Six Foot Ceilings, Six Foot Ceilings (pop rock)

Space-Saver, Exponential Bummer (experimental drum ‘n’ sax)

ST/MiC, sevens & thr33s or something like that (lo-fi hip-hop instrumentals)

Studebaker Huck, Wired in the Darkness and Barn Burner (punk-ish Southern rock)

Tracy Howe, Things That Grow (gospel, folk, rock)

Va Doe, The Chris Newman Show (rap, hip-hop)

The Voice of Saturnotherwordly transport (electronic, synth, kosmiche)

Willie DE, Runaway Child (blues-rock singer-songwriter, jazz)

 


EPs

ArtificalRealitySoundscape, Neutral Centipede Carpool (experimental electronic, noise)

Beasts of Least Concern, That’s Not How I Like to Do Business (gothy acoustic ballads)

Bobblehead, Bobblehead (alternative swamp rock boogie)

Cameron Taylor, The Reef (experimental hip-hop)

Carry, Small, Early, Free (Appalachian experimental drone)

Gold Connections, Like A Shadow (hi-fi indie rock)

Gold Sounds, Gold Sounds (jazz-funk)

Good Dog NigelThe Implied Sunrise (indie rock, power pop)

jaRed lodwick, ¿ (hip-hop, rap)

Kate Bollinger, I Don’t Wanna Lose (chill indie bedroom pop)

Kendall Street Company, Lunar Dude (improvised rock, jazz-grass)

Kylie Cloud, Royal City Harbor Remixes 2

LaQuinn, If I Sold Dope (the Mixtape) (rap, hip-hop)

Lost Ray, Conflux (ambient electronic)

Matéo Amero, Untitled (folksy country rock)

Maxwell Mandell and Elinor Glassco, Next To You (electronic singer-songwriter)

Naomi Alligator, Big World (arty alternative singer-songwriter)

Paint the Watermelon, Composer (alternative ambient electronic)

Patrick Keese, Gallery (indie chamber pop)

Pretty Pulp, Break Me Up and Atrophy (grunge, alternative rock)

PROLO, singles ep and Te Hip Vol. 1 (hip-hop, rap, boom-bap)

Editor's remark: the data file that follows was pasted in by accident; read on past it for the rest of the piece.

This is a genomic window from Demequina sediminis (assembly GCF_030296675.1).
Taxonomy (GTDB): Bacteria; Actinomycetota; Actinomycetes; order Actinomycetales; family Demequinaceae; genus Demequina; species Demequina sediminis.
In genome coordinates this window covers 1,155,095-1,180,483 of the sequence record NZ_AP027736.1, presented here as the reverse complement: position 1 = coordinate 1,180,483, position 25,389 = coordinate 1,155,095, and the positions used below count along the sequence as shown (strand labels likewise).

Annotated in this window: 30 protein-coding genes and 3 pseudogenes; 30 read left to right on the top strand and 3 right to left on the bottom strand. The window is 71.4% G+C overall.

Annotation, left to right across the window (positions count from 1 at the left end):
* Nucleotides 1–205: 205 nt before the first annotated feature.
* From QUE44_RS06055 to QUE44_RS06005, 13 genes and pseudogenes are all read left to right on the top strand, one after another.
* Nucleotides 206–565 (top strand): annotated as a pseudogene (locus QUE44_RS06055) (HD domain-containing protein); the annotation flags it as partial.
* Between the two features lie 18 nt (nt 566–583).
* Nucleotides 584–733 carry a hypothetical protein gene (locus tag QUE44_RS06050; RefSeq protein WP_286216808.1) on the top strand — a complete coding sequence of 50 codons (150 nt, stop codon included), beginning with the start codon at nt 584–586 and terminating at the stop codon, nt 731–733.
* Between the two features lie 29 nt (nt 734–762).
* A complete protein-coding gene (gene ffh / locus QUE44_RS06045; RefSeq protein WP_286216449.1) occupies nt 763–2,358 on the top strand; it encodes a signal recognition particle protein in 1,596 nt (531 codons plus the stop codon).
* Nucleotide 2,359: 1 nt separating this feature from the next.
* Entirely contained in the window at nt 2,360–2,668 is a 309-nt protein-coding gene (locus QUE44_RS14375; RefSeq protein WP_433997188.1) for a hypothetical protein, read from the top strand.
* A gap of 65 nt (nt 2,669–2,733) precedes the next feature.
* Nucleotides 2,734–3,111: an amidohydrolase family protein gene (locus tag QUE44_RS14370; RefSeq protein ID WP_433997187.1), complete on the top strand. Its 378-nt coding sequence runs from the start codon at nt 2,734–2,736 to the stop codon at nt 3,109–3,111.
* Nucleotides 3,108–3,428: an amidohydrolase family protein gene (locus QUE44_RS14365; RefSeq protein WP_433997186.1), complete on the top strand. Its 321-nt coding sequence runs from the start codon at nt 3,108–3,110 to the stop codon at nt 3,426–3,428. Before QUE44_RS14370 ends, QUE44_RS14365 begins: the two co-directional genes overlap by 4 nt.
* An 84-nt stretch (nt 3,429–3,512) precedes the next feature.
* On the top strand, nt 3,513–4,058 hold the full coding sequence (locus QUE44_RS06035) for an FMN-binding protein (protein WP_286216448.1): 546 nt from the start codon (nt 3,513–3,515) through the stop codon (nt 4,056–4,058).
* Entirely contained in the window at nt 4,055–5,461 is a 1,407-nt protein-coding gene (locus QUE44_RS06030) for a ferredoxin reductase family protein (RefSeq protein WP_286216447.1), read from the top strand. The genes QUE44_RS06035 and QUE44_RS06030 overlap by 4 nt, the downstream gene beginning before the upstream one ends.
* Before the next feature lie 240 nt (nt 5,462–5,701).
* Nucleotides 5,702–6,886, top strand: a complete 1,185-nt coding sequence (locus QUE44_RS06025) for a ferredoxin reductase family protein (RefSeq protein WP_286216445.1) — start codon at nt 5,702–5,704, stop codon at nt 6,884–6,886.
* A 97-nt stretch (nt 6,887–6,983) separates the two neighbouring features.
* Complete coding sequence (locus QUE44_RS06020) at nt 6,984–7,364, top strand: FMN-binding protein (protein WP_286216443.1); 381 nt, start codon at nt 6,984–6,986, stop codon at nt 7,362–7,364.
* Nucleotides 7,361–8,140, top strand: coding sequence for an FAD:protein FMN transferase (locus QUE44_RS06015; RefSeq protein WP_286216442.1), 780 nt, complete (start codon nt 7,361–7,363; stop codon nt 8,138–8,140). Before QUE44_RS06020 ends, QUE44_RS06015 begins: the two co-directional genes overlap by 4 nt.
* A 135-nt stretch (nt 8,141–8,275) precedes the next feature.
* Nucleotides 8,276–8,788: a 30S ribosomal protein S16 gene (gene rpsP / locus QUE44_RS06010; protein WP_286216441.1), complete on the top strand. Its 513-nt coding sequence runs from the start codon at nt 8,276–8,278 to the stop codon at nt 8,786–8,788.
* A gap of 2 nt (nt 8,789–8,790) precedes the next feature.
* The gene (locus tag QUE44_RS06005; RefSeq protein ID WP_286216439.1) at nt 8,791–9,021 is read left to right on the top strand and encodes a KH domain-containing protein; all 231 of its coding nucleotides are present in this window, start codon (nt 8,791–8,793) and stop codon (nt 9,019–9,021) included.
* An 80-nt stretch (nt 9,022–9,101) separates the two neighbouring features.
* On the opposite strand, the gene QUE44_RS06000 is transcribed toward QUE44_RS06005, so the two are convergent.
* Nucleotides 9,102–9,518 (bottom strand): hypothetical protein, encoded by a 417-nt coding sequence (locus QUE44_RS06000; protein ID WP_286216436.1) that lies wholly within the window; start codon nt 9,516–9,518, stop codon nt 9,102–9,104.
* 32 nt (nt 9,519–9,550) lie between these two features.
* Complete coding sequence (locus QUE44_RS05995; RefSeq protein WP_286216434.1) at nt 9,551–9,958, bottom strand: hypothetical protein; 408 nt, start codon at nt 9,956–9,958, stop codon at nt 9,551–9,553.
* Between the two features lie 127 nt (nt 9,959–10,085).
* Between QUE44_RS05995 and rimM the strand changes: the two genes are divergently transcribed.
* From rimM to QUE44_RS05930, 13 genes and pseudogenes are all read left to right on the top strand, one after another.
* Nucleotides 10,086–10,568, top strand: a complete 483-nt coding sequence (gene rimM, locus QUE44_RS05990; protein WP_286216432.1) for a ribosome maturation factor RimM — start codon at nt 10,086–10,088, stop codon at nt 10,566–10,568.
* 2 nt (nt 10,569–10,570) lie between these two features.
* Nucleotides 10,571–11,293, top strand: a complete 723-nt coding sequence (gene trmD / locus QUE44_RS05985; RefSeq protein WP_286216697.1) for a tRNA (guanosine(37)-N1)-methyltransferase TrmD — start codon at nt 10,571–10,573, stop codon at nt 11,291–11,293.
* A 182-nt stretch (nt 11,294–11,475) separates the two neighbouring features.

Reagan Riley, Glass (chill neo-soul)

Ruckus the Bulldog, Welcome to Thrashville (hard rock, comedy)

The Skavaliers, The Skavaliers (ska)

Spillway, Fall 2019 Live Demo (shoegaze-y hard indie rock)

Stray Fossa, Laridae EP (poppy indie rock)

Synthetic Division, digital singles (synthpop)

Time Nothing, Losing Faith (metal, metalcore)

The Vailix, Ageless (conceptual hard rock)

True Spirit, II (noise-y post-punk)

Wild Rose, Cosmic Miasma (punk ‘n’ roll)

Wülf Boi, Thanatophilia (rap, hip-hop)


Local mixtapes

Various (Music Resource Center), It’s Here. It’s Always Been Here. (alternative, hip-hop, indie, rap, rock)

Various, Nine Pillars Mixtape Vol. 2 (rap, hip-hop)

 


What’d we miss? Email us at arts@c-ville.com to add your album or EP to the online list.

Posted In:     Arts

Tags:     , , , , , , ,

Previous Post

ARTS Pick: Seer’s Solstice Ball

Next Post

Album reviews: Best-and-rest of 2019



Our comments system is designed to foster a lively debate of ideas, offer a forum for the exchange of ad hoc information, and solicit honest, respectful feedback about the work we do. We’re glad you’re participating. Here are a few simple rules to follow, which should be relatively straightforward.

1) Don’t call people names or accuse them of things you cannot support.
2) Don’t direct foul language, racial slurs, or offensive terms at other commenters or our staff.
3) Don’t use the discussion on our site for commercial (or shameless personal) promotion.

We reserve the right to remove posts and ban commenters who violate any of the rules listed above, or the spirit of the discussion. We’re trying to create a safe space for a wide range of people to express themselves, and we believe that goal can only be achieved through thoughtful, sensitive editorial control.

If you have questions or comments about our policies or about a specific post, please send an e-mail to editor@c-ville.com.

1
Leave a Reply

avatar
1 Comment threads
0 Thread replies
1 Followers
 
Most reacted comment
Hottest comment thread
1 Comment authors
TWP Recent comment authors
  Subscribe  
newest oldest most voted
Notify of
TWP
Guest
TWP

The Bloody Angle came out in 2012.